Persuasion vs. Manipulation Part 2
Every day we are exposed to persuasion whether that is from tv commercials, our friends or Instagrammers promoting their latest sponsored product. Without realizing it we are surrounded by persuasion more than ever.
When turning on the t.v. it is not uncommon to see celebrities promoting or using a product during commercials. They are often asked to be part of commercials as their presence is more likely to persuade consumers. For example, celebrity Jennifer Aniston, best known for playing Rachel Green on the hit sitcom Friends, can be seen in Aveeno commercials, and Emirate Airlines commercials.
Consumers see her as someone who can be trusted as she is well-liked by a variety of ages. What’s more, everyone has heard of Friends and knows who she is when they see her face. If you saw a celebrity you liked in a commercial using a product, would it persuade you to buy it?
In Jeffrey Lang’s second webinar of the two-part series Persuasion vs. Manipulation he discusses how persuasion can be used and the different ways of persuading that are effective. Other ways Lang discusses that help with persuasion is putting the news first or “anchoring” along with repetition, reciprocity and using simple language.
An example of repetition could be McDonalds; everyone knows their saying of “I’m lovin it” and the standard of food to expect. It does not matter whether you are in England, America or Japan – when buying McDonald’s the consumer knows what type of food to will be available and what the inside of the fast-food chain restaurant will look like to eat in.
Reciprocation is the idea of “I do something nice for you, you’re obligated to do something nice for me,” said Lang. Think of the example of being waited on in a restaurant. If the waiter introduces himself and then asks questions throughout the meal to make sure you have everything you want, you are more likely to give them a bigger tip compared to a waiter who does not do this.
People, in general, respond very well to these techniques mentioned and often will not realize they are being persuaded a certain way. Lang mentions how persuasion can be used when working with clients. It does not have to be harsh, but sometimes being assertive when persuading is necessary.
These ideas can be taken and applied into real life whether that is trying to convince a group member about something in a college project or to go on a family vacation to Hawaii rather than Florida. Persuasion is an important and useful skill to have and use.
I think students like myself need to learn when and how to use persuasion so it can be developed into a skill and then used when necessary. It may seem like a long way in the future to be working with clients but sooner rather than later, that time will come around. Listening to Lang’s webinar will help develop an understanding of what persuasion is. He also gives useful tips along with explanations and examples that helped me understand the difference between persuasion and manipulation.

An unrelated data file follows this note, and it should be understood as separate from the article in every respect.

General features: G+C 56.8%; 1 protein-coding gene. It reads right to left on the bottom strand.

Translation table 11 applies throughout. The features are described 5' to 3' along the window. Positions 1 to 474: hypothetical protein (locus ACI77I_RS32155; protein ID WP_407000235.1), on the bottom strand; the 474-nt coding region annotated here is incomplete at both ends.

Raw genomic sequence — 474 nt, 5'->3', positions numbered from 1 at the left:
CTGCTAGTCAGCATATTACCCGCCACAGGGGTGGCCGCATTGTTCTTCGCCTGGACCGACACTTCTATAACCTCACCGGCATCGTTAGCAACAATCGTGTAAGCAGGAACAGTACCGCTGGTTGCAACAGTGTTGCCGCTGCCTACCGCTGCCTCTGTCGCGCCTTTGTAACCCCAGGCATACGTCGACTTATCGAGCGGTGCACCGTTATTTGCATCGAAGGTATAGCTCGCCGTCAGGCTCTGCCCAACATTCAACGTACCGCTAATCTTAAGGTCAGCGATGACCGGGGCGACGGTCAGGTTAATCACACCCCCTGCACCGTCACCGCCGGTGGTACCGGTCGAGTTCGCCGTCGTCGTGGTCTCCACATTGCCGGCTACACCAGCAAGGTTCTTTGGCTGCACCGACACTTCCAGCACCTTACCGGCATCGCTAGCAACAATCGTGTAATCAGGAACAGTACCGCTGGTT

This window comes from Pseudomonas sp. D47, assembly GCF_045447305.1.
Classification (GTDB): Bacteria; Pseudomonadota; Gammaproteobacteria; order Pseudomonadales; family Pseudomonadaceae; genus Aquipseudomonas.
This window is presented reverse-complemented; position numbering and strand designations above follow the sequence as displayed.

To learn more about financial planning work with a Certified Financial Planner (CFP) practitioner or reach out to the Financial Planning program here at California Lutheran University for more information.
|About the Speaker:Mr. Jeffrey W. Lang Sr. is the Director of Supervision for the Southeast Division and a Financial Planner of Lincoln Financial Advisors, a Registered Investment Advisor and Broker-Dealer.He attended Towson University in Baltimore, Maryland. He received his CERTIFIED FINANCIAL PLANNER (TM) certification from the College for Financial Planning in 1984. Jeffrey has also earned a Chartered Leadership Fellow and Chartered Life Underwriter designations from the American College. He attended The Richard D. Irwin Graduate School at the American College where he earned a Master of Science in Financial Services degree in 1992, the Master of Science in Management degree in 1995, a Chartered Leadership Fellow designation in 2004 and a Chartered Life Underwriter designation in 2012. Jeffrey is a PhD candidate in the Financial and Retirement Planning Program at the American College.
He is presently an adjunct faculty member at California Lutheran University’s Financial Planning program. He has been a member of the adjunct faculty for professional studies for the CFP® program at the University of Baltimore and Villa Julie College. He is frequently invited as a guest lecturer at The American College, The University of Maryland, The University of Baltimore, as well as professional associations. Jeff served as the Financial Planning Association of Maryland’s President in 2003 and as its Chairman in 2004.
|About the author:Rosie Baker is an undergraduate student at California Lutheran University studying Communication with an emphasis in PR and Advertising. She is also minoring in Creative Writing.|
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